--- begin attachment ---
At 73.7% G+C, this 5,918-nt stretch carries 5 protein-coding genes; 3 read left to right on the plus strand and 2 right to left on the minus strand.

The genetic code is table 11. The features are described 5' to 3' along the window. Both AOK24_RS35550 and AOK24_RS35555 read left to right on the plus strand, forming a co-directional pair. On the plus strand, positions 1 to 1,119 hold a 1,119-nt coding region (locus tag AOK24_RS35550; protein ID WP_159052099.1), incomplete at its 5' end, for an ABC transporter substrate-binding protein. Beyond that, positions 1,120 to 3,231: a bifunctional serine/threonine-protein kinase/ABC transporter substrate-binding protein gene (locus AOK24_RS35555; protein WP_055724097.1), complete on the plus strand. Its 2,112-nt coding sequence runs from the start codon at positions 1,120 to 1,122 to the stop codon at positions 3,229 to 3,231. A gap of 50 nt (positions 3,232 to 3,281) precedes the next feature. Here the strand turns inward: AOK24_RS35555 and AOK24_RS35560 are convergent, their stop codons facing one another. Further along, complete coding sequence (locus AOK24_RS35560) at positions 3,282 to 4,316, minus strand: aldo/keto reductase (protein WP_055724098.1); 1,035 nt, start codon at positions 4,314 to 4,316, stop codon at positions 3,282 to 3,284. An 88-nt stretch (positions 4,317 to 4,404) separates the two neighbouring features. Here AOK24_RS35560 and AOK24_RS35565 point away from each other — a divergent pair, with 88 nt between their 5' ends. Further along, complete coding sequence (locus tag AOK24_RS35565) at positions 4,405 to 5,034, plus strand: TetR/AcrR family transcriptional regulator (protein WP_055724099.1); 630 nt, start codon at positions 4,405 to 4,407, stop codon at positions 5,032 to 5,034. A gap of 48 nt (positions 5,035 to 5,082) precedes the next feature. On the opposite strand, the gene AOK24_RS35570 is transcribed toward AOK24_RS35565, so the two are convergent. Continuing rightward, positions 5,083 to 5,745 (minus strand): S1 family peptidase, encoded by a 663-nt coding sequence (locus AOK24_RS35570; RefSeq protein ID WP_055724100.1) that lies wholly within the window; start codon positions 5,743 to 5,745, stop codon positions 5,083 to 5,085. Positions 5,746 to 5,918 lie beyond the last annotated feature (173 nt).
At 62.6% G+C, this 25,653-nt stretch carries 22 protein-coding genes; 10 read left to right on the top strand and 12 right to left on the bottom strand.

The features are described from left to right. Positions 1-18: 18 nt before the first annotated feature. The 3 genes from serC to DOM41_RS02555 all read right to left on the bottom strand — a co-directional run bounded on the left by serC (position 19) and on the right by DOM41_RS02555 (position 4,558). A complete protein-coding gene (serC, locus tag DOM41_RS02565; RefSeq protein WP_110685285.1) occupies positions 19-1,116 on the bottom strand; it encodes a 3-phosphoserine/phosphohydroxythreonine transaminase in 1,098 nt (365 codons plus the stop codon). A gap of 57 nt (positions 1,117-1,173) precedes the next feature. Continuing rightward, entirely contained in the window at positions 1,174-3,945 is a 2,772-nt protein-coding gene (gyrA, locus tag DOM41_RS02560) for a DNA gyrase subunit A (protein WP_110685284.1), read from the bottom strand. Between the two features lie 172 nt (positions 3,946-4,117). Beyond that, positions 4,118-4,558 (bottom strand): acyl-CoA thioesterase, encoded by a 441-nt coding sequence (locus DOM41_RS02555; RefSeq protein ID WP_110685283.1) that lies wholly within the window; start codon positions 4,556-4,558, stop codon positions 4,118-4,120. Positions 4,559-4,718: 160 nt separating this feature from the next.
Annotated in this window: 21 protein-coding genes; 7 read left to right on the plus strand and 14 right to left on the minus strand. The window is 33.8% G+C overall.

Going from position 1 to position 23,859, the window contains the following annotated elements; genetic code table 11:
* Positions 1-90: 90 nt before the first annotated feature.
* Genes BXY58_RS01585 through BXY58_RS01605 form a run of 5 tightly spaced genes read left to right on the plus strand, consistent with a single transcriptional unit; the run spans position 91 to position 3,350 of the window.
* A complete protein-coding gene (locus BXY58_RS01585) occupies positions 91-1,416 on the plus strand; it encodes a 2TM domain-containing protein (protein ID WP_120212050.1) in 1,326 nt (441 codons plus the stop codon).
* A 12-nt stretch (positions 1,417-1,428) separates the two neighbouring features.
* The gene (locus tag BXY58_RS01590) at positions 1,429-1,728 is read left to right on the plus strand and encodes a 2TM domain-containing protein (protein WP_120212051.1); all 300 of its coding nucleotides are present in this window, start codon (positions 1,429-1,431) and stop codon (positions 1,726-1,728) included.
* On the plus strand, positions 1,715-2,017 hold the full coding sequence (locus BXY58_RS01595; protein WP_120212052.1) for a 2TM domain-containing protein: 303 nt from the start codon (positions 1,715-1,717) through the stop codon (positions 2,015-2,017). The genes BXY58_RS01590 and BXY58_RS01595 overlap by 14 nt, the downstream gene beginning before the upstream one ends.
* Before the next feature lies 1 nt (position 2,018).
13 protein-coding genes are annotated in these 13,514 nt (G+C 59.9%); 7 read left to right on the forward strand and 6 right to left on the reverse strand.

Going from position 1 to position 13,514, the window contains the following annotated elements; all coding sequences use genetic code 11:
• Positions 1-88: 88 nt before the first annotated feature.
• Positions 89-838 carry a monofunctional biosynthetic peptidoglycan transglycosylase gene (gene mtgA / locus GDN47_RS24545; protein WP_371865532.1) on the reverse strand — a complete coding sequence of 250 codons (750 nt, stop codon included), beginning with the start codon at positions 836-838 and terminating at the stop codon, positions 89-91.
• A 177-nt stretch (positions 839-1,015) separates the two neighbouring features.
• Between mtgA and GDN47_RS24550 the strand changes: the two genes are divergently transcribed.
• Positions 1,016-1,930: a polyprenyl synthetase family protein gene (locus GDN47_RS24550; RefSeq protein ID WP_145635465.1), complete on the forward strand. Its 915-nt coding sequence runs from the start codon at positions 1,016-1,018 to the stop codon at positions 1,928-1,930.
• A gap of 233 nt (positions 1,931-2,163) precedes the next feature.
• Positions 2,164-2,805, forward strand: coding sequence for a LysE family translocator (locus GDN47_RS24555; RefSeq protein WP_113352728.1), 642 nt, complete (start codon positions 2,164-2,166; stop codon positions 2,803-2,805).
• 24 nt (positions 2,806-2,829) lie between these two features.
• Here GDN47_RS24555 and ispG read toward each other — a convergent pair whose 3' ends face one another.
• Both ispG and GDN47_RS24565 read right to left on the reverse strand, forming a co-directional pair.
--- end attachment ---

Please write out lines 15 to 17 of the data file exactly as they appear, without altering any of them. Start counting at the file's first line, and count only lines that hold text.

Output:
Going from position 1 to position 13,514, the window contains the following annotated elements; all coding sequences use genetic code 11:
• Positions 1-88: 88 nt before the first annotated feature.
• Positions 89-838 carry a monofunctional biosynthetic peptidoglycan transglycosylase gene (gene mtgA / locus GDN47_RS24545; protein WP_371865532.1) on the reverse strand — a complete coding sequence of 250 codons (750 nt, stop codon included), beginning with the start codon at positions 836-838 and terminating at the stop codon, positions 89-91.